Governor's water quality proposal raises concerns

posted on Tuesday, January 12, 2016 in Water and Land News

Katy Heggen, Iowa Environmental Council
office: 515-244-1194 x 210

Governor’s water quality proposal raises concerns

January 12, 2016 (DES MOINES, IA) – Last week, Gov. Branstad announced a proposal under consideration that would divert a portion of funds from Iowa’s existing one-percent sales tax from school infrastructure improvements to water quality initiatives. The proposal would also extend the tax, which generates more than $400 million annually, by 20 years from 2029 to 2049. Today, the Governor confirmed the inclusion of that plan in his proposed FY2017 budget.

The Iowa Environmental Council issued the following statement in response to the Governor’s proposal:

“While we appreciate that Gov. Branstad recognizes the need for significant long-term, sustainable funding for water quality – as well as education infrastructure – we have serious concerns about the Governor’s plan. Per the details currently available, among our chief concerns is the diversion itself, the precedent it sets, and how funds would be allocated. For these reasons, the Council will continue to advocate for the Natural Resources and Outdoor Recreation Trust Fund – a dedicated, constitutionally-protected funding stream with an established allocation formula to support Iowa’s diverse natural resources.”

Funding for both education and natural resources – including water quality – improves Iowa’s economy, communities, health and quality of life. Each would benefit from its own independent funding stream. We are wary of legislation that would divert money from one well-deserved source to another.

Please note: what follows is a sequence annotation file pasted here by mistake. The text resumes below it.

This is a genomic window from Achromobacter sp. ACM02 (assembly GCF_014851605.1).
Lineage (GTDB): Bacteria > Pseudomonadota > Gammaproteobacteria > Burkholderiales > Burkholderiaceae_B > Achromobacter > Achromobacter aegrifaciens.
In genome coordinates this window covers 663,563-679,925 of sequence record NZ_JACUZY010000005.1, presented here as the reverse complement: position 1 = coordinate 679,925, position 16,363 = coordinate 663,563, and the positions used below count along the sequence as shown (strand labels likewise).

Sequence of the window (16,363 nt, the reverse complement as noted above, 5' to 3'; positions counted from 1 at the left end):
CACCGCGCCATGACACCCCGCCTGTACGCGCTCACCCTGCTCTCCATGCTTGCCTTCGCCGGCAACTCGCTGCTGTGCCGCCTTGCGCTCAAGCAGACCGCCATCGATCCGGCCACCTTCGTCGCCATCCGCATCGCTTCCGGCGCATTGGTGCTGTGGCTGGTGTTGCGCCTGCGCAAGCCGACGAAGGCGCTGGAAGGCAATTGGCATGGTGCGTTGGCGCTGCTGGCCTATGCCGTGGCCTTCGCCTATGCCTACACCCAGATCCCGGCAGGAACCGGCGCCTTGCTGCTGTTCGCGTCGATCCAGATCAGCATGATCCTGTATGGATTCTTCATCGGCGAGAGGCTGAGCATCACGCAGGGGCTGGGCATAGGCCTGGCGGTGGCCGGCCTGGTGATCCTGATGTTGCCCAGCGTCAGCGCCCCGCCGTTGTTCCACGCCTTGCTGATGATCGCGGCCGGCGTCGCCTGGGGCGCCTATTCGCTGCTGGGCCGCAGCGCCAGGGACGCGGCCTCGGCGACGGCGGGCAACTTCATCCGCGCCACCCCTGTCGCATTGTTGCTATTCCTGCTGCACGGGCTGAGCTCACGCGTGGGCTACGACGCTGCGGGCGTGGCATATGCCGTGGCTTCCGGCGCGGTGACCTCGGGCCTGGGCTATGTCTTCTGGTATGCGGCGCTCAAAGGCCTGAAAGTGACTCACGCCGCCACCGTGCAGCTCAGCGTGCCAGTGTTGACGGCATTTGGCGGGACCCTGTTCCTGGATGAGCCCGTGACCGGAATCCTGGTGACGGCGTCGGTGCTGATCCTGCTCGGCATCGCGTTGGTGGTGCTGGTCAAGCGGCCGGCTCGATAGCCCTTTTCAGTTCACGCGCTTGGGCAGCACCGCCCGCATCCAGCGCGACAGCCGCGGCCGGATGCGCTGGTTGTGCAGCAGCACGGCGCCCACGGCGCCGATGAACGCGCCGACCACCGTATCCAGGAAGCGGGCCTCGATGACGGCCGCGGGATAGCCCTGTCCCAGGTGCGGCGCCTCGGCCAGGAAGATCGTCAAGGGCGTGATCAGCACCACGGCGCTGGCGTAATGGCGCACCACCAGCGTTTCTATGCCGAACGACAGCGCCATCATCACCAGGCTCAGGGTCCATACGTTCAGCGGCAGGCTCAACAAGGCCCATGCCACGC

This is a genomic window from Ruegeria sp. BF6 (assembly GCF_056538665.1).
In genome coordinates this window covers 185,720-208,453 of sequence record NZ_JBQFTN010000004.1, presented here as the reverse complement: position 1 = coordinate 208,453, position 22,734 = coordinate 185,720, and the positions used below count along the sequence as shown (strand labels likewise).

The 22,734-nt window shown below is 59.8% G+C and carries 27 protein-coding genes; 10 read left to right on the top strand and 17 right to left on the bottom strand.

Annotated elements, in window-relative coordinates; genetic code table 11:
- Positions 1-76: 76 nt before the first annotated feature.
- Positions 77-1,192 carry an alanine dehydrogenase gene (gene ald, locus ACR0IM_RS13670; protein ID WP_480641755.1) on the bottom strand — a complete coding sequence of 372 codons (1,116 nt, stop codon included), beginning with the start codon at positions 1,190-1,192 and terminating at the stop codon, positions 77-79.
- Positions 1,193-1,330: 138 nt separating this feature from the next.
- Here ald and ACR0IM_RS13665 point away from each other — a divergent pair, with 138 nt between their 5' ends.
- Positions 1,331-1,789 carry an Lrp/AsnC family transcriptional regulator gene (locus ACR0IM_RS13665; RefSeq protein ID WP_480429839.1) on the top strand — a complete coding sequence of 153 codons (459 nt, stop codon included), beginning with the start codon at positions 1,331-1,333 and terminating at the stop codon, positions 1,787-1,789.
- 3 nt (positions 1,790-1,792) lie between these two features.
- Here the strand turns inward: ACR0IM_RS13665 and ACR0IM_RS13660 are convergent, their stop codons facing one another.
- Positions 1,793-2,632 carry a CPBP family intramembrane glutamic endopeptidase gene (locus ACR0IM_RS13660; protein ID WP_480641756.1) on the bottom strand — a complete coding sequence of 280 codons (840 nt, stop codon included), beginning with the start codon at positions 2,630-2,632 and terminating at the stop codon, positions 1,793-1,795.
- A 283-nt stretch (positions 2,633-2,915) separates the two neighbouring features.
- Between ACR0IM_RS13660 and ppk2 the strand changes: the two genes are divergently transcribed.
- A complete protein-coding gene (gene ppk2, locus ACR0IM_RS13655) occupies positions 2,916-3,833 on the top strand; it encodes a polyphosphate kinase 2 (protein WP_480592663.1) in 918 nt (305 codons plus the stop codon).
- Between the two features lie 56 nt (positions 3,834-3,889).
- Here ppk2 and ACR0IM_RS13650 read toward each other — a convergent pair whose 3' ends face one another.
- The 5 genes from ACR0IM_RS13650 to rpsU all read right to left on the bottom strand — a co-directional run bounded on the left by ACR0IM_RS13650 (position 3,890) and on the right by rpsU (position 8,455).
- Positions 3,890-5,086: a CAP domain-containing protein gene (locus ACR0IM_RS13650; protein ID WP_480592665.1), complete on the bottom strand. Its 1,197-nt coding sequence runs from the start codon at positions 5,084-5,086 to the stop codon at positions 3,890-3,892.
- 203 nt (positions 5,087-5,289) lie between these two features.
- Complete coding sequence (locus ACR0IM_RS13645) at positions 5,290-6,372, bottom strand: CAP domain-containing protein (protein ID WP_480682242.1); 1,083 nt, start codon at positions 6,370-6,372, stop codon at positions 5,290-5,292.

We also question the precedent this sets for future diversions of this and other dedicated funding sources. SAVE was created and approved to fund school infrastructure needs, and benefits Iowa communities across the state. While the plan under consideration extends the tax 20 years and “guarantees” schools all the SAVE funds they currently receive plus an additional $10 million per year, it sets a dangerous precedent that could lay the foundation for additional changes in the future.

In its current state, SAVE provides a dedicated funding source for education infrastructure. Such a fund – and formula guaranteeing the allocation of those funds – already exists to support our natural resources. However, despite strong constituent support, it has yet to be implemented. An overwhelmingly majority of Iowa voters – 63 percent – supported the creation of the Natural Resources and Outdoor Recreation Trust Fund in 2010, and polls show support has been growing. The Trust, which provides permanent, constitutionally protected funding for conserving and enhancing water quality and natural areas in Iowa, including agricultural soils, fish and wildlife habitat, parks and trails, would generate an estimated $150 annually.

The Council will advocate for funding the Trust during the 2016 Iowa Legislative Session.


The Iowa Environmental Council is an alliance of diverse organizations and individuals working together to protect Iowa's natural environment. Since 1995, the Council has worked toward creating a safe, healthy environment and sustainable future for Iowa, focusing on water and land stewardship, clean energy and climate.


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